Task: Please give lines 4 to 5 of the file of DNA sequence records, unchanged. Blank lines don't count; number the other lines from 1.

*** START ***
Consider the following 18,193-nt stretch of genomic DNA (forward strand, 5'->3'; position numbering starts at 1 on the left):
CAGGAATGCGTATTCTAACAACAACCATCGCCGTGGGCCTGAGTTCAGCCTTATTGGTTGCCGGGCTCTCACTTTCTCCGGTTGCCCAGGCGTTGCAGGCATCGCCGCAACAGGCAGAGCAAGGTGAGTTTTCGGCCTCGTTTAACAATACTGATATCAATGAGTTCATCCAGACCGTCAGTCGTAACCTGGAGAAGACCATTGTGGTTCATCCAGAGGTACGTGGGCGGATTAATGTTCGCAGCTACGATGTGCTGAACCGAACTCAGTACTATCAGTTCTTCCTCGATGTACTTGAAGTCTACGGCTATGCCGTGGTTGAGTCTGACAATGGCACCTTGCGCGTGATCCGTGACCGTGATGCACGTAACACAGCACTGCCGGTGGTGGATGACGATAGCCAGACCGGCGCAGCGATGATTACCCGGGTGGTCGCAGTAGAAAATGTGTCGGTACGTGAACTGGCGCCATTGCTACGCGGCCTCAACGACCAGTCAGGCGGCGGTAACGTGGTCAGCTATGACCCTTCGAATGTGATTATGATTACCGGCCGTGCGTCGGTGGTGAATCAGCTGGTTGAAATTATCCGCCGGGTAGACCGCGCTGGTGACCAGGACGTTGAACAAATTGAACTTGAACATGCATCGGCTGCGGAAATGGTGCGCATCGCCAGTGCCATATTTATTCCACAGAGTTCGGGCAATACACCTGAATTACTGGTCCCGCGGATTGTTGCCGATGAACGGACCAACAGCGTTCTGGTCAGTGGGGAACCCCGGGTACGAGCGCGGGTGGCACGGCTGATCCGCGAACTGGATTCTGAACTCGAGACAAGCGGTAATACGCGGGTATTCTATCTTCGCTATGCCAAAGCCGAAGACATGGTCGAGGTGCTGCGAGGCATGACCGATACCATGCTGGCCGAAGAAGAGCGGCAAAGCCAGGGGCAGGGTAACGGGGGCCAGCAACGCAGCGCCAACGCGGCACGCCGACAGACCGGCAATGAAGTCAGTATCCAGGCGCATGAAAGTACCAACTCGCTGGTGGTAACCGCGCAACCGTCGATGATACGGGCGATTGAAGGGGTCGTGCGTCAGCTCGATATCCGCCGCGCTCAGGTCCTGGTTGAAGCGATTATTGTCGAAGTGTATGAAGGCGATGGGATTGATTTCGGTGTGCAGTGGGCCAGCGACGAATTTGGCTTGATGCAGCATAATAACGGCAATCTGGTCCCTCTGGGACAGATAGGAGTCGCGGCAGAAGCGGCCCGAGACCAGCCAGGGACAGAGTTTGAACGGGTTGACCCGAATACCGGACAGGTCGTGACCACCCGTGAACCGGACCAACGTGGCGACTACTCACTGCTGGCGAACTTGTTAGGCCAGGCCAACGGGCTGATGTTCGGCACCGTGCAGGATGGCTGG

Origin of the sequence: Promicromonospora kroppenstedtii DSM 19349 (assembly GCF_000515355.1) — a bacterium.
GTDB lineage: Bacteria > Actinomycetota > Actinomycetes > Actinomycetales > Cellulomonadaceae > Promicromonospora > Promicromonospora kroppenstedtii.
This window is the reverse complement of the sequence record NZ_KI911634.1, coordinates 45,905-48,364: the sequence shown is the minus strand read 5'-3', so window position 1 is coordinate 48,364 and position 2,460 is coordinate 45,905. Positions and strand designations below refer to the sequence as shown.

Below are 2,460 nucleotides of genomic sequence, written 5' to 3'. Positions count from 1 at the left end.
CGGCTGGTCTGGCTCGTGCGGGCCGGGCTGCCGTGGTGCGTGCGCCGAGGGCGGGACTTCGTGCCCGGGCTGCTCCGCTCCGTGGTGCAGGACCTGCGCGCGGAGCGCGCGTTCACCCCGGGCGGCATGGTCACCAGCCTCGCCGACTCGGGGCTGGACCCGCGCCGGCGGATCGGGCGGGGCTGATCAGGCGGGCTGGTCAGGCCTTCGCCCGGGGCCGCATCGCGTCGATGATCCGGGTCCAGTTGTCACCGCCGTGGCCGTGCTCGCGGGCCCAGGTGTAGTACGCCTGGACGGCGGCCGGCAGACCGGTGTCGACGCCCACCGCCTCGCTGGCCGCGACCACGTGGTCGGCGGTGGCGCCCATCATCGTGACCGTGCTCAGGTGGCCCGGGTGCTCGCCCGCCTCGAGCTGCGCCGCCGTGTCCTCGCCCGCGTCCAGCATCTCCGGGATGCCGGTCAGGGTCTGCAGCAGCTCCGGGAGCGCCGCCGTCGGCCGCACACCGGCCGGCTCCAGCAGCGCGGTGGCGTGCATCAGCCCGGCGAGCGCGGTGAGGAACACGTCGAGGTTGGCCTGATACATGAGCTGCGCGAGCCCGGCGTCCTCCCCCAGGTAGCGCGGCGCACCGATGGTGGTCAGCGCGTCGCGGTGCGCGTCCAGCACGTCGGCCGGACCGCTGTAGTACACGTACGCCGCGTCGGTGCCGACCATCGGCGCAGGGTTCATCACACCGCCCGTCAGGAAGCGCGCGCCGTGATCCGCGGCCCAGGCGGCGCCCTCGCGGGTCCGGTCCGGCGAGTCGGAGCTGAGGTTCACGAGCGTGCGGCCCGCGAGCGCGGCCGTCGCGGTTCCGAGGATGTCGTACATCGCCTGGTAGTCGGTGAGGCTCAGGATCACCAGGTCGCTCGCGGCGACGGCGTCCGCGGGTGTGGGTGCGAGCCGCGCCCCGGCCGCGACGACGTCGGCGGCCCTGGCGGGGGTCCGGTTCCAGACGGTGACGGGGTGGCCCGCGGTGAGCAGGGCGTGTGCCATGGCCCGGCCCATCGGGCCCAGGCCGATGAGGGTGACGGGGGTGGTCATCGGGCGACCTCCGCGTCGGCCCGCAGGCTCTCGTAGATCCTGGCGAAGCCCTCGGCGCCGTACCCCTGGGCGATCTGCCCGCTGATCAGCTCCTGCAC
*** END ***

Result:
GTDB lineage: Bacteria > Actinomycetota > Actinomycetes > Actinomycetales > Cellulomonadaceae > Promicromonospora > Promicromonospora kroppenstedtii.
This window is the reverse complement of the sequence record NZ_KI911634.1, coordinates 45,905-48,364: the sequence shown is the minus strand read 5'-3', so window position 1 is coordinate 48,364 and position 2,460 is coordinate 45,905. Positions and strand designations below refer to the sequence as shown.